Synopses & Reviews
Focussing on individual authors from Heinrich Boll to G3~nther Grass, Hermann Lenz to Peter Schneider, "The Language of Silence" offers an analysis of West German literature as it tries to come to terms with the Holocaust and its impact on postwar West German society.
Exploring postwar literature as the barometer of Germany's unconsciously held values as well as of its professed conscience, Ernestine Schlant demonstrates that the confrontation with the Holocaust has shifted over the decades from repression, circumvention, and omission to an open acknowledgement of the crimes. Yet even today a "language of silence" remains since the victims and their suffering are still overlooked and ignored. Learned and exacting, Schlant's study makes an important contribution to our understanding of postwar German culture.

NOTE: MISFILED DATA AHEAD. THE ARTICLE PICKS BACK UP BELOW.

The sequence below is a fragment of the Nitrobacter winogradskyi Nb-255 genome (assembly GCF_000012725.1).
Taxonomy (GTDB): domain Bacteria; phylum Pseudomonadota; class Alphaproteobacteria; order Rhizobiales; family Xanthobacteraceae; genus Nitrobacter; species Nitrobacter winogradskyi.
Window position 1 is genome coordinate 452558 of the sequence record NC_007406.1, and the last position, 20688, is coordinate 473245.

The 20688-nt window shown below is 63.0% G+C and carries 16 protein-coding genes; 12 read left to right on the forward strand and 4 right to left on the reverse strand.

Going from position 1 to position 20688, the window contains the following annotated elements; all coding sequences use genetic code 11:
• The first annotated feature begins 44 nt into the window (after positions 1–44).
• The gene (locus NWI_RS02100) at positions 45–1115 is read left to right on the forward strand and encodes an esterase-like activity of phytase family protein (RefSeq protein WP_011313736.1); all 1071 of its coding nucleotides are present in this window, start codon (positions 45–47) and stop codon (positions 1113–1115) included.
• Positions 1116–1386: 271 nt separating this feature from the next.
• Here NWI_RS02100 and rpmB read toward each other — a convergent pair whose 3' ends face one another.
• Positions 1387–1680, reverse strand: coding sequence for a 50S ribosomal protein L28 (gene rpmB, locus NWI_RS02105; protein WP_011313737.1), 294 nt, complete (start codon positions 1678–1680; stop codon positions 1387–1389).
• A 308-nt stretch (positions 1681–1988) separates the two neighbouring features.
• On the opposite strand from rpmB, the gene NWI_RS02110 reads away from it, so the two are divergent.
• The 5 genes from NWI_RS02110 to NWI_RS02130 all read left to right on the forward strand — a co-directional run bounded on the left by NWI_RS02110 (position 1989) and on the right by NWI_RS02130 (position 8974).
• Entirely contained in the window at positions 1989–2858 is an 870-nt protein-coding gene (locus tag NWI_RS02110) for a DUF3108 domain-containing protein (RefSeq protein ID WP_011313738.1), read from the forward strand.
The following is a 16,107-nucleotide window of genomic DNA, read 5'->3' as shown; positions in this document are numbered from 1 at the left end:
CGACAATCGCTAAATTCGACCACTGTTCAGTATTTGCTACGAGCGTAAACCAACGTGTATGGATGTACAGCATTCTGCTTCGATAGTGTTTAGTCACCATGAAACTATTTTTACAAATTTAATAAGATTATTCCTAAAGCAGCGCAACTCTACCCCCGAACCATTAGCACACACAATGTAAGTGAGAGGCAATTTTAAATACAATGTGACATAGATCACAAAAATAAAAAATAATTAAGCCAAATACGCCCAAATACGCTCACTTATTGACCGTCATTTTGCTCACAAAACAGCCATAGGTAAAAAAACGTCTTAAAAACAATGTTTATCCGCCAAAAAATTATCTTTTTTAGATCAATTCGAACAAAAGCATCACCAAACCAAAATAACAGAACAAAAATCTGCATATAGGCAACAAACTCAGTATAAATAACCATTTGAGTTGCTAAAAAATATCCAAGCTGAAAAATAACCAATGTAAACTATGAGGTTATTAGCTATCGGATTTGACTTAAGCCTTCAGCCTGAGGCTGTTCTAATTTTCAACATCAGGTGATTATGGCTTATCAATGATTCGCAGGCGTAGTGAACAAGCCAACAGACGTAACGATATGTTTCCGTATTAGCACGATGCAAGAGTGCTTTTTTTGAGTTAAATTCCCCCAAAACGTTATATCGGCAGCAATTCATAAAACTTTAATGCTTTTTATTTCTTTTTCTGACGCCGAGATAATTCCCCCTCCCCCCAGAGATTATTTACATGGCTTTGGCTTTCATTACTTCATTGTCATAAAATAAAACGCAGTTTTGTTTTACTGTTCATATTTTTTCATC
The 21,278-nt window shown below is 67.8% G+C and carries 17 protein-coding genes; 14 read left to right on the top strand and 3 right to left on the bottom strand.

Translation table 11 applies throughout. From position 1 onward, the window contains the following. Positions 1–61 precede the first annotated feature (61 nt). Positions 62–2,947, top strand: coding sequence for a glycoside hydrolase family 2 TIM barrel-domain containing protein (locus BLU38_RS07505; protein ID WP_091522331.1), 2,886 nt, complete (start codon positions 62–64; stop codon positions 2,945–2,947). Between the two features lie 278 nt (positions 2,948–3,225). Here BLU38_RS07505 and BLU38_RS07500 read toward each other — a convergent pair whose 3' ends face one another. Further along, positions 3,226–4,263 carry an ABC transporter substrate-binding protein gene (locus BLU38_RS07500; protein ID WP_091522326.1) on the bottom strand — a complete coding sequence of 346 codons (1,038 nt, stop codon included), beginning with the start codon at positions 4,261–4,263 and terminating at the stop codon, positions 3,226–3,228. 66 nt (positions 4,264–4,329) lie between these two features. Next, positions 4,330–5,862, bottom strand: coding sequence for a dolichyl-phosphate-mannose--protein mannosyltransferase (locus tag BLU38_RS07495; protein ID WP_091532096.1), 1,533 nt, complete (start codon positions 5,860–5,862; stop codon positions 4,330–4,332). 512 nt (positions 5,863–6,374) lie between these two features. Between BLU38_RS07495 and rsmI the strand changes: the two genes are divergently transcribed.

Table of Contents
The first postwar decade /Heinrich Boll,Wolfgang Koeppen --Documentary literature /Alexander Kluge,Gunter Grass --Autobiographical novels /generational discord --Autobiographical novels /Hanns-Josef Ortheil --The war on the Eastern front /Hermann Lenz --Ruptures and displacements /Gert Hofmann --Restitutionof personal identity? /Alfred Andersch,Peter Hurtling,Gert Hofmann --Speeches and controversies --Post-unification /Bernhard Schlink,Peter Schneider,W.G. Sebald.